I know my gas and electric companies allow you to change to a system where they average your last 12 months of usage and send you a bill for the average amount over the next year, which flattens out all those swings and makes it easier to budget for as well.

  3. I never was paid biweekly although I was paid semi-monthly. Some bills are monthly so I presume you live on less and consider the 25th and 26th checks extra income. I don’t know if I would handle that way, but if it work for you great!
    krantcents recently posted..Stop the Budget Insanity!My Profile

  4. I haven’t gotten paid bi-weekly for a couple of years now, but when I did, I treated it the same as I do weekly paychecks. I just goes into the account and bills get paid. I keep a buffer of around a month’s worth of expenses in my checking account to help with cash flow.

    Also, 95% of the total cost of my monthly bills are due within the first two weeks of the month.
    Edward Antrobus recently posted..Viggle: The App That Pays You to Watch TVMy Profile

  5. My favorite thing about being paid biweekly is the extra paycheck once or twice a year! It’s like an extra boost. Plus, you’re right, it’s nice to get ahead on bills when possible.

  6. I’ve never been paid bi-weekly – it is rare in the UK although some state benefits are paid every fortnight – but I think I would regard the extra two payments as a bonus and try to think in terms of 4 week months.

    Of course the world is very inconvenient taking 365.265 days to go round the sun but then so is God for taking 7 days to create it (well, 6+1). I mean why didn’t He take 8 days – or even 12 or how about 60? Then you could divide the ‘week’ into far more equal portions. And if the world were slightly closer to the sun or revolved slightly slower, there could be 360 days in a year, as the Egyptians thought.

    Most inconsiderate.. :-)
    John@MoneyPrinciple recently posted..Old money and new friendsMy Profile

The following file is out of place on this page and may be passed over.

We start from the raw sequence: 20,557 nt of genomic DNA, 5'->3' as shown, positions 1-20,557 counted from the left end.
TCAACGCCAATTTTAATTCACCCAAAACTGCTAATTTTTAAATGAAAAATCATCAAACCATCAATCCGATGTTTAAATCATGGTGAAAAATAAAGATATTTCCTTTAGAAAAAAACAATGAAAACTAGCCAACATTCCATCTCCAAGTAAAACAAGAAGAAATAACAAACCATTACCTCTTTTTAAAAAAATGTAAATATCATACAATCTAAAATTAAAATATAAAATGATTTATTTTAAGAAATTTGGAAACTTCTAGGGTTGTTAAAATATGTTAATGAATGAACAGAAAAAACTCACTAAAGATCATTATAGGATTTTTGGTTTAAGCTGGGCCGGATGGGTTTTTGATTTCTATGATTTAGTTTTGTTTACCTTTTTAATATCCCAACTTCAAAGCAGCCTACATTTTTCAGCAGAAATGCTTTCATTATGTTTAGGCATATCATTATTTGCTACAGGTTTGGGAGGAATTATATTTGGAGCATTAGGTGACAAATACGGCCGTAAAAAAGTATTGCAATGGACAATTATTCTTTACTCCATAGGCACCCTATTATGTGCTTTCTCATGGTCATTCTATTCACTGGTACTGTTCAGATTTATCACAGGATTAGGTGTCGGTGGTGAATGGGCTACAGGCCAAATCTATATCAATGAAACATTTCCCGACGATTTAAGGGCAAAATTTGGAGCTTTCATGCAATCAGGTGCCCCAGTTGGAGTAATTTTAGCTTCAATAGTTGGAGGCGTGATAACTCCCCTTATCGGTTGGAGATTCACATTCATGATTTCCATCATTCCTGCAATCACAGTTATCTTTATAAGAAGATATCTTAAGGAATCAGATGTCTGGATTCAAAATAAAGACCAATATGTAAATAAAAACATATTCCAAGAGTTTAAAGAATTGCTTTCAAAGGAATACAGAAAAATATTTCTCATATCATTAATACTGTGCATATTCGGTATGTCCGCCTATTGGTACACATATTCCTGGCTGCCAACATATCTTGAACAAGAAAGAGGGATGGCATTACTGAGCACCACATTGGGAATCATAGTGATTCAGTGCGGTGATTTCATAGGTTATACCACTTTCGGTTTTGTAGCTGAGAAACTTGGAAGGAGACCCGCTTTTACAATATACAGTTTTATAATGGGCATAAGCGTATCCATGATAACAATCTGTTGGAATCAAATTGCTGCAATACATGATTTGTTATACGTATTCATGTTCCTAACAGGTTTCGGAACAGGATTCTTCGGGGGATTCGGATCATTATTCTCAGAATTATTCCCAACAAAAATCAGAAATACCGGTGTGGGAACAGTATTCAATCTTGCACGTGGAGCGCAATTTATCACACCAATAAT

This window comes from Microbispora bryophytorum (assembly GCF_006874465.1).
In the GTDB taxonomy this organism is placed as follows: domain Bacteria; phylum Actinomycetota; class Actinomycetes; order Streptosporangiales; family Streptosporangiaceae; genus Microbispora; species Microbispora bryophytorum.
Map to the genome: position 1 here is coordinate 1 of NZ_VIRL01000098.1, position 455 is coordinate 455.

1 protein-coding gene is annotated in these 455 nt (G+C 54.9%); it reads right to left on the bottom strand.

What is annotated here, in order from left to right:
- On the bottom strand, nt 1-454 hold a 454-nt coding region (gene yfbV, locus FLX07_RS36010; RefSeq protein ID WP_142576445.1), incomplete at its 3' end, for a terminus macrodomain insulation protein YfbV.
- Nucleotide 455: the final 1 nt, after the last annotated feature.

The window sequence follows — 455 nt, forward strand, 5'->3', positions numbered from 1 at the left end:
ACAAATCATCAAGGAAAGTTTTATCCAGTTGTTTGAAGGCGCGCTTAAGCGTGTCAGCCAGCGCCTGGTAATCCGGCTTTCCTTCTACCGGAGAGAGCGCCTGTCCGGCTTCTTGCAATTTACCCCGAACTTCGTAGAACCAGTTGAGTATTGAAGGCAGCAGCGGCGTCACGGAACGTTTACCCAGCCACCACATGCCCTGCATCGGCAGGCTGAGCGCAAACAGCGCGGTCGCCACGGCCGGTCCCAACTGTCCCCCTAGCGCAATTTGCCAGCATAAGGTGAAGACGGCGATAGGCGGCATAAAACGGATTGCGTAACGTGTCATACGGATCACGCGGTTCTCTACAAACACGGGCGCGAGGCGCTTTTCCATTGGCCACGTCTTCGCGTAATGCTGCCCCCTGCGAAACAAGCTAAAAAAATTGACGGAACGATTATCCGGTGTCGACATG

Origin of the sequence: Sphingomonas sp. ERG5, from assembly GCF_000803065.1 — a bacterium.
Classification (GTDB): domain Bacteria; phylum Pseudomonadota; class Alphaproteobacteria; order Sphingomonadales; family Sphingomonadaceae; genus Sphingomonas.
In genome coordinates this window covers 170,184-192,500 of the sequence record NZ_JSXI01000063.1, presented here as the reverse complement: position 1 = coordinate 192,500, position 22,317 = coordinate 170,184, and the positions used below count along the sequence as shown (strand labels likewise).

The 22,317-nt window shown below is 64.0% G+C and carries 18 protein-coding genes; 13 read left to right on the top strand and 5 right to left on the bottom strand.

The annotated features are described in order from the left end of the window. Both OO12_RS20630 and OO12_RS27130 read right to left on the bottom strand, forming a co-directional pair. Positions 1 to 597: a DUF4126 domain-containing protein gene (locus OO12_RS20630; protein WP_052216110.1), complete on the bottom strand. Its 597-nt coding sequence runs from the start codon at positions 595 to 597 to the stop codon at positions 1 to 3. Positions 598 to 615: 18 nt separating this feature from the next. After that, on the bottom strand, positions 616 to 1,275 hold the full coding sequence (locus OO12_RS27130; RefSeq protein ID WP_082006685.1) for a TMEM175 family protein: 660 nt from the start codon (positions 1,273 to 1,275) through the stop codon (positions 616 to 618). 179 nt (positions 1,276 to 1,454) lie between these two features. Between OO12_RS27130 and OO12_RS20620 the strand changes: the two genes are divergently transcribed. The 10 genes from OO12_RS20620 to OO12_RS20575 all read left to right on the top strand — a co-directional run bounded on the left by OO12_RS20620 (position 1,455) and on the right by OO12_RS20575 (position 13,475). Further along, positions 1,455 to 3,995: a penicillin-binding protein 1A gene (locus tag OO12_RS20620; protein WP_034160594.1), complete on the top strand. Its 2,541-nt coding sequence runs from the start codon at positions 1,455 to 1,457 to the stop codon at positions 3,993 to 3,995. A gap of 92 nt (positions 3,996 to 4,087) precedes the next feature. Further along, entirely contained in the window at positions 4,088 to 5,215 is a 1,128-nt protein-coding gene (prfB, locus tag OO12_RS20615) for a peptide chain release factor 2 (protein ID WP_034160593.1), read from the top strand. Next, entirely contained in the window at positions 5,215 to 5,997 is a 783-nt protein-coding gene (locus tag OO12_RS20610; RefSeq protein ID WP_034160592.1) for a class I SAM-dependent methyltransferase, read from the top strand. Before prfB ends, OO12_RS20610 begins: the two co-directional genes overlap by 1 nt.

7. I have a separate account for our monthly bills, where the money is automatically transferred to the utility companies. I have a set amount for each bill and when there is an excess amount left at the end of the month, I move them to our emergency savings account. Next year, we plan to put in our bills account an amount that is equivalent to a year’s worth of expenses.
    Cherleen @ My Personal Finance Journey recently posted..What are Your Options for Tax-Advantaged Non-Retirement Savings and Investments?My Profile

  8. What a great idea to get a month ahead of your bills by paying bi-weekly!! Especially for young people just starting out, this would be a great strategy to be sure the bills get paid plus a little extra. Great habits like this are critical to develop so that long-term credit rating success can be achieved which affects interest rates on loans and the ability to get credit at all. Great post!

  9. When my husband and I rented we always had a difficult time with our largest bill coming only once a month while we were paid bi-weekly. We were also working to pay off our line of credit and it was constantly a struggle to figure out how much to put on the line of credit depending on what bills were coming out of that paycheck.

    What we decided to do was put $1000 every two weeks onto our line of credit. Then once a month we would just write our $900 check for our rent. That way we were still always putting at least $1100 a month onto our debt except for those 3 paycheck months where we would put on $2100!

  10. Being ahead on your bills is great and so is getting paid bi-weekly. But, I’m paid on the 5th and 20th of each month. Do you have any tips for my pay schedule???

  11. I just discovered your site and I have to say you have given me hope that my husband and I can work our way towards financial independence. I have read tons of finance books, visited lots of websites, and asked several family members about all aspects of finance; but none has been as relevant to our lifestyle and income as your site has been. I had never even heard the term ‘root income’ which is exactly what we need to budget accurately. Not only are we both hourly employees, but I am a production worker which makes budgeting a nightmare! Thank you for your insight and I look forward to reading more!